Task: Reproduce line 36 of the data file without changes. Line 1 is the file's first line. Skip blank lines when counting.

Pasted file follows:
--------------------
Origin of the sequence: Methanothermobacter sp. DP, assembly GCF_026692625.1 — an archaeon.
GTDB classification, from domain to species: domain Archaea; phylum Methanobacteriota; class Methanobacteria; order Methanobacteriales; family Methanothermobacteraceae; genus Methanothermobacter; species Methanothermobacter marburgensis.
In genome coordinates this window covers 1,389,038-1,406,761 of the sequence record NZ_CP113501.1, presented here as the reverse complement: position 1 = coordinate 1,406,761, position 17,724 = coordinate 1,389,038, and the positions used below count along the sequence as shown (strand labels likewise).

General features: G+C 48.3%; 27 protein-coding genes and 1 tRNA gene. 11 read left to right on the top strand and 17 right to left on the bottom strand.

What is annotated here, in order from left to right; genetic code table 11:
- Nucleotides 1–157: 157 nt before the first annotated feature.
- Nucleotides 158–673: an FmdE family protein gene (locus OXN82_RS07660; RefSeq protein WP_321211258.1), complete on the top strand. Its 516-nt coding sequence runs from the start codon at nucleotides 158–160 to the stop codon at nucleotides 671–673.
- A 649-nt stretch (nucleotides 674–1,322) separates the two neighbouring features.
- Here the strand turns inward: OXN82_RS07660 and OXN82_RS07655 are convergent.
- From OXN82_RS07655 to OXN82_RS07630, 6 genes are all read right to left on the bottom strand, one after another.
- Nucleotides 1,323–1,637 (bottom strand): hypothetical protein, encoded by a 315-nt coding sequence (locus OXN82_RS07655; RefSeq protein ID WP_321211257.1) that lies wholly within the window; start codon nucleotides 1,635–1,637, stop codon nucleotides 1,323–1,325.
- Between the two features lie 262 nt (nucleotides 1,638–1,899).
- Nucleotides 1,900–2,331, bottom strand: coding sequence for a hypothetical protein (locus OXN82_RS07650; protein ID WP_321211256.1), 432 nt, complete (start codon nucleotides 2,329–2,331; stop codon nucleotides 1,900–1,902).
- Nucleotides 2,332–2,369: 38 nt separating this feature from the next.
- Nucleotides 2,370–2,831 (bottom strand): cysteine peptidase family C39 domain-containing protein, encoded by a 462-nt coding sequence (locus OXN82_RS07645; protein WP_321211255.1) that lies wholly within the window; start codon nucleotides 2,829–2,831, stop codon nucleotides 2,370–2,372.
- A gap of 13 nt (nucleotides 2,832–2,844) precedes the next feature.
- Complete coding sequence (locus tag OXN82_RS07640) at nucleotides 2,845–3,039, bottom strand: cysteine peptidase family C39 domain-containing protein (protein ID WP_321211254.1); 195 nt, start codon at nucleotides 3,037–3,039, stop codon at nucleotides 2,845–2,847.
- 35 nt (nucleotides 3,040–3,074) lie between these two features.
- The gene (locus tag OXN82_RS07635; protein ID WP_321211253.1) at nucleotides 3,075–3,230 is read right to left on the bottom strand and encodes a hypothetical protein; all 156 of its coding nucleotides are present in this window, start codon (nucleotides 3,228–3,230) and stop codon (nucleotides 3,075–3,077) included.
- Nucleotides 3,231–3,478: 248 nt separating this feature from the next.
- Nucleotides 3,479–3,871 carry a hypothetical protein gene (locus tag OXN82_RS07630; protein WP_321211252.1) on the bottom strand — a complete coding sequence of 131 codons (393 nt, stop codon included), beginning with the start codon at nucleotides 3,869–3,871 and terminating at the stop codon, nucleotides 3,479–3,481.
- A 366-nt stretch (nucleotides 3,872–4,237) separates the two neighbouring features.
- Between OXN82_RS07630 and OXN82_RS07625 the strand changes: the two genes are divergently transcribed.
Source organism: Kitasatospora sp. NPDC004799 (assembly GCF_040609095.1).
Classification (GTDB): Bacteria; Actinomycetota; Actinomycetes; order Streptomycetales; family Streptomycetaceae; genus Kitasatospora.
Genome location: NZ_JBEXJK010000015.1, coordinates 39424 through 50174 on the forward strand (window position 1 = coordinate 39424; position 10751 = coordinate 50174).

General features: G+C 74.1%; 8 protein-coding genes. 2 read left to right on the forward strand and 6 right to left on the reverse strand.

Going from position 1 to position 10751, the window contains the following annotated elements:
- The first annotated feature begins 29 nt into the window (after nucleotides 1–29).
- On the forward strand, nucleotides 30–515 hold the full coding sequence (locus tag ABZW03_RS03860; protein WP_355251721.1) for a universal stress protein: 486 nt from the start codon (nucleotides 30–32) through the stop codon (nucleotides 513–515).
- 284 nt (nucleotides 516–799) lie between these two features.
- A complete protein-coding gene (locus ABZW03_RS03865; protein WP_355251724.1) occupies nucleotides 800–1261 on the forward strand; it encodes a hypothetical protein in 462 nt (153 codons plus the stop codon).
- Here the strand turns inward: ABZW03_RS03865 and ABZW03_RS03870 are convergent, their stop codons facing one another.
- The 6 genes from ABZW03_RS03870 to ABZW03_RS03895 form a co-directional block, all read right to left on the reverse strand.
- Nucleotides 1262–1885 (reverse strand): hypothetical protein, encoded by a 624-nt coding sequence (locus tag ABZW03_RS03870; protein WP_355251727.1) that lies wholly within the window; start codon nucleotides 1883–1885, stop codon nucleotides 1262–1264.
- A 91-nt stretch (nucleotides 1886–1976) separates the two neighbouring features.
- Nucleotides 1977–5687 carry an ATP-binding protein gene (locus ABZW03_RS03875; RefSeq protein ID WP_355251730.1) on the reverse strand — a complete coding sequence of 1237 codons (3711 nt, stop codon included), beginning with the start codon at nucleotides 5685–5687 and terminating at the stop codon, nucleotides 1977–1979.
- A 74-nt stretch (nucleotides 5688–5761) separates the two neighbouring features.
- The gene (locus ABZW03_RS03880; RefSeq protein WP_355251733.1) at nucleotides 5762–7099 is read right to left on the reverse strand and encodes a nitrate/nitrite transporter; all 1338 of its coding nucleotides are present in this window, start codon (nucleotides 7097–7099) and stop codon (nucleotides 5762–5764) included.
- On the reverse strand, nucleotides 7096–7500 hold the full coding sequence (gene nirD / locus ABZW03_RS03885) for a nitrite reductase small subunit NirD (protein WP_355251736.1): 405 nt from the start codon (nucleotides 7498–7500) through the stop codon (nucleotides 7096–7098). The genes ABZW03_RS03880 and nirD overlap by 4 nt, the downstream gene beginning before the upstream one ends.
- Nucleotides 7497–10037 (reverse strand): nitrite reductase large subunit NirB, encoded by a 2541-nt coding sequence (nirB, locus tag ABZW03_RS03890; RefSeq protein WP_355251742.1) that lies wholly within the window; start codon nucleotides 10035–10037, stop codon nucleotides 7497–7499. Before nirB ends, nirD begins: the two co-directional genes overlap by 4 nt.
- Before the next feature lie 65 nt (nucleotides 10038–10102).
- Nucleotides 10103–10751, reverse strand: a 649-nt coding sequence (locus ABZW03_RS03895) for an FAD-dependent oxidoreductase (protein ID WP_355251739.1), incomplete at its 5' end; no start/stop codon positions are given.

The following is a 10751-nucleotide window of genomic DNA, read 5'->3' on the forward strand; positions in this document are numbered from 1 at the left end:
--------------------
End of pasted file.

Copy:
- A 91-nt stretch (nucleotides 1886–1976) separates the two neighbouring features.